NASA's Apollo 12 mission sent three astronauts to the moon in November 1969 to make the second crewed lunar landing in history. See how that mission went in photos in our photo gallery here!
Apollo 12 Prime Crew
In September of 1969, astronauts (from left) Charles Conrad Jr., Richard F. Gordon Jr., and Alan L. Bean were named by NASA as the prime crew for the Apollo 12 lunar landing mission.
Practice for the Big Game
During an October 6, 1969 training session, astronaut Charles Conrad Jr., commander (facing the camera) and astronaut Alan L. Bean, lunar module pilot — two astronauts from the Apollo 12 lunar landing mission crew — practice lunar surface extravehicular activity simulations by picking samples up and photographing them. The exercise was staged inside the Flight Crew Training Building at the Kennedy Space Center.
Map of a Journey
This image shows the Traverse Overlay, the path of the Apollo 12 extravehicular activity during the November 1969 lunar mission.
Training for the Moon
At Ellington Air Force Base on October 25, 1969, astronaut Charles Conrad, Jr., Apollo 12 lunar landing mission commander, participates in a lunar simulation flight using a Lunar Landing Training Vehicle (LLTV). Apollo crews use the LLTV to train in lunar landing techniques.
Lunar Surface Simulation
Outside Flagstaff, Arizona, on October 10, 1969, astronauts Charles Conrad, Jr. and Alan L. Bean participate in a training exercise for the upcoming Apollo 12 lunar landing mission. As they enter a simulated lunar surface area, the astronauts wear lunar surface cameras on their bodies. Conrad, on the left, carries some geological tools and Bean carries a geological tool container similar to the one designed for the November 19-20, 1969 extravehicular activity periods on the surface of the moon. During the lunar surface activities, Richard F. Gordon, Jr., command module pilot, will remain inside the Command and Service Modules orbiting the moon.
The Journey Begins
On September 8, 1969, the Apollo 12 space vehicle — consisting of the Spacecraft 108, Lunar Module 6 and Saturn 507 — makes its way to Launch Complex 39 Pad A at Kennedy Space Center. The Saturn V stack and its mobile launch tower leave the Vehicle Assembly Building rides atop a crawler-transporter for the trip. Astronauts Charles Conrad Jr., commander; Richard F. Gordon Jr., command module pilot; and Alan L. Bean, lunar module pilot, are the crew for Apollo 12, the second lunar landing mission.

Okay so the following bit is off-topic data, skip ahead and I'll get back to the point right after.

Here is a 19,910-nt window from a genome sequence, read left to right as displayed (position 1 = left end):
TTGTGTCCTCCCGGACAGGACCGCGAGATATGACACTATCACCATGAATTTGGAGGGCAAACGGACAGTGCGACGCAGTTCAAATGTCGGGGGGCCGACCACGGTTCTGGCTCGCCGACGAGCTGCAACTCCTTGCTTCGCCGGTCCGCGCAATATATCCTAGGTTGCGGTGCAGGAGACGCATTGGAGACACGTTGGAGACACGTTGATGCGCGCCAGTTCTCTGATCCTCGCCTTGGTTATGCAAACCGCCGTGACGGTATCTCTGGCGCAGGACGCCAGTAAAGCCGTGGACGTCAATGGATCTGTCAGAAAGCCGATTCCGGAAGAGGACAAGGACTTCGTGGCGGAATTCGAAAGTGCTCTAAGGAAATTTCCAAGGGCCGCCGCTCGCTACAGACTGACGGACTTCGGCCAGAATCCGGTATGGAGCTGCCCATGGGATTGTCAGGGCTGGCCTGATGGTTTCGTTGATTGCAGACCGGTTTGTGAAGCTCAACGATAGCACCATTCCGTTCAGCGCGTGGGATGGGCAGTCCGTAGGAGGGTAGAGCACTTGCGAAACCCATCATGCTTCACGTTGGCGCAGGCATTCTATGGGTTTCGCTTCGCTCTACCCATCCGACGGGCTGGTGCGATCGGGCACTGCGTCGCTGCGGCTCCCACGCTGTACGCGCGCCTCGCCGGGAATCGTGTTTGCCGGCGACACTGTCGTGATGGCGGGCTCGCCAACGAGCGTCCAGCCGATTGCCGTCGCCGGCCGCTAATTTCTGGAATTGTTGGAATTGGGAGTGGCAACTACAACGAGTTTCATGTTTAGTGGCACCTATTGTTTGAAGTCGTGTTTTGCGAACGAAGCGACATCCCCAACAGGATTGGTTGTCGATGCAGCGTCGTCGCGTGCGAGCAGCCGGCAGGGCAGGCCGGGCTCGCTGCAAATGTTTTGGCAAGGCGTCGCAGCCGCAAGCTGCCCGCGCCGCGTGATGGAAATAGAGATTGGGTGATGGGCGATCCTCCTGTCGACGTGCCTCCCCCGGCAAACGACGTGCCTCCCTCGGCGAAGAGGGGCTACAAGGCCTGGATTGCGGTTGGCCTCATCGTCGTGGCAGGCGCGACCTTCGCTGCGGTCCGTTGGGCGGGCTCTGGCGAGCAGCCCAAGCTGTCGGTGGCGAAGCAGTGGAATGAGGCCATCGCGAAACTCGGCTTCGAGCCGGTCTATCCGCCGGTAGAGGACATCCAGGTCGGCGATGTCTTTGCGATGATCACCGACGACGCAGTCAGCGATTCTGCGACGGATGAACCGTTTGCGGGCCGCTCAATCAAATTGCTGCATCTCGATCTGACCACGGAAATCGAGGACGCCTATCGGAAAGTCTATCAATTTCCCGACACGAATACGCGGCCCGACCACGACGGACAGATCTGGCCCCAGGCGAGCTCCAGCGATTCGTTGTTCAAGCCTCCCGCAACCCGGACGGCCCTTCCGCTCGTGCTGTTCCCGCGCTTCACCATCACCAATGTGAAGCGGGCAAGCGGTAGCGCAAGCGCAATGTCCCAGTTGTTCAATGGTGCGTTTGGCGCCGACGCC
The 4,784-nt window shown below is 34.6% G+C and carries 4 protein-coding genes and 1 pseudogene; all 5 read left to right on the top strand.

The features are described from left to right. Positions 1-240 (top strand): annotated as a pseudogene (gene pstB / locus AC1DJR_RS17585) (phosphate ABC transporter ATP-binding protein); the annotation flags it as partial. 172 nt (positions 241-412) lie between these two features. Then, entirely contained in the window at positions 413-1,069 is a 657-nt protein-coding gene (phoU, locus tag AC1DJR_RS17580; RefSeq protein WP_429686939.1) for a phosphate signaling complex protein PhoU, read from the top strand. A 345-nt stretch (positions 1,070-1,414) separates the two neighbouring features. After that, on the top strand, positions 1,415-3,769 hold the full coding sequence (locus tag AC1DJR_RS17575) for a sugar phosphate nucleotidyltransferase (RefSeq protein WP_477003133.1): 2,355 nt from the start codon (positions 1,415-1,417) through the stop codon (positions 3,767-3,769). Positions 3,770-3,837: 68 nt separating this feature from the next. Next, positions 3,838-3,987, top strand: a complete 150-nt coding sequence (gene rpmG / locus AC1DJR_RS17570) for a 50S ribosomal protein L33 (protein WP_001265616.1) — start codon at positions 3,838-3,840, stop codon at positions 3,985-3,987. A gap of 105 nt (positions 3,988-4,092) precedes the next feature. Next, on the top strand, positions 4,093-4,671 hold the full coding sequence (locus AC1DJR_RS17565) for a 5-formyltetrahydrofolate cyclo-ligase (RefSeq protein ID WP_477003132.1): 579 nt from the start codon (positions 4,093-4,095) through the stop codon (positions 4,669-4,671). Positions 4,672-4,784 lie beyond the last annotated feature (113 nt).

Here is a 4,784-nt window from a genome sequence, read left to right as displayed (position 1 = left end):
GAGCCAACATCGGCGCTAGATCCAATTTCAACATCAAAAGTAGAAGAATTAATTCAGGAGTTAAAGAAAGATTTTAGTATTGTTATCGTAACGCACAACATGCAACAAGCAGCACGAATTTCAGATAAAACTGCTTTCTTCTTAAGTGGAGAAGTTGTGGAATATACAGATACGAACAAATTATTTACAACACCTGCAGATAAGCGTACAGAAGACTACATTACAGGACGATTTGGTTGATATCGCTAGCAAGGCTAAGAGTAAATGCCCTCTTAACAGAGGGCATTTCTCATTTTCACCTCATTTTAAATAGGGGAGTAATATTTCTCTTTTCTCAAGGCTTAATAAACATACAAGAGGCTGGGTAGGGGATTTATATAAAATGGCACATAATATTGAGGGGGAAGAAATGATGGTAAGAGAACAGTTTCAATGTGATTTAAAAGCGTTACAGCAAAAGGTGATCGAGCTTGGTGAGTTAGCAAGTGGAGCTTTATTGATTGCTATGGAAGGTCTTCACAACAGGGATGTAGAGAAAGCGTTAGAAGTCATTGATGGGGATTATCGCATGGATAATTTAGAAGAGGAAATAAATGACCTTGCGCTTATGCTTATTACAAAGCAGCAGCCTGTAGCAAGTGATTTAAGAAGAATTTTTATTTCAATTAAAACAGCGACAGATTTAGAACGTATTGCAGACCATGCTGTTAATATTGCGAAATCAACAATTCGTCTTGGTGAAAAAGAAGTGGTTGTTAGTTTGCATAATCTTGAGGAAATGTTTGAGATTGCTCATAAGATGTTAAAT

More Lunar Surface Practice
At Kennedy Space Center in the Flight Crew Training Building, astronauts participate in yet another training on October 6, 1969.
What to Expect
Aboard the NASA Motor Vessel Retriever, the three prime crew members for the Apollo 12 lunar landing mission learn about water egress before training begins. Along with astronauts Richard F. Gordon Jr., command module pilot; Charles Conrad Jr., commander; and Alan L. Bean, lunar module pilot, a couple of training personnel participate in the briefing.
A Different Feeling
At the Manned Spacecraft Center inside Building 29, astronaut Alan L. Bean, lunar module pilot, strapped into a one-sixth gravity simulator, prepares for the upcoming Apollo 12 lunar landing mission.
On November 14, 1969, the prime crew for the Apollo 12 — astronaut Charles Conrad Jr., commander; followed by astronauts Richard F. Gordon Jr., command module pilot; and Alan L. Bean, lunar module pilot — exit Kennedy Space Center's Manned Spacecraft Operations Building. As the prelaunch countdown begins, the crewmen traverse to Launch Complex 39 Pad A inside a transport van to the waiting spacecraft. The Apollo 12 spacecraft launched at 11:22 am (EST) initiating the United States' second lunar landing mission.
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Christine Lunsford joined the Space.com team in 2010 as a freelance producer and later became a contributing writer, covering astrophotography images, astronomy photos and amazing space galleries and more. During her more than 10 years with Space.com, oversaw the site's monthly skywatching updates and produced overnight features and stories on the latest space discoveries. She enjoys learning about subjects of all kinds.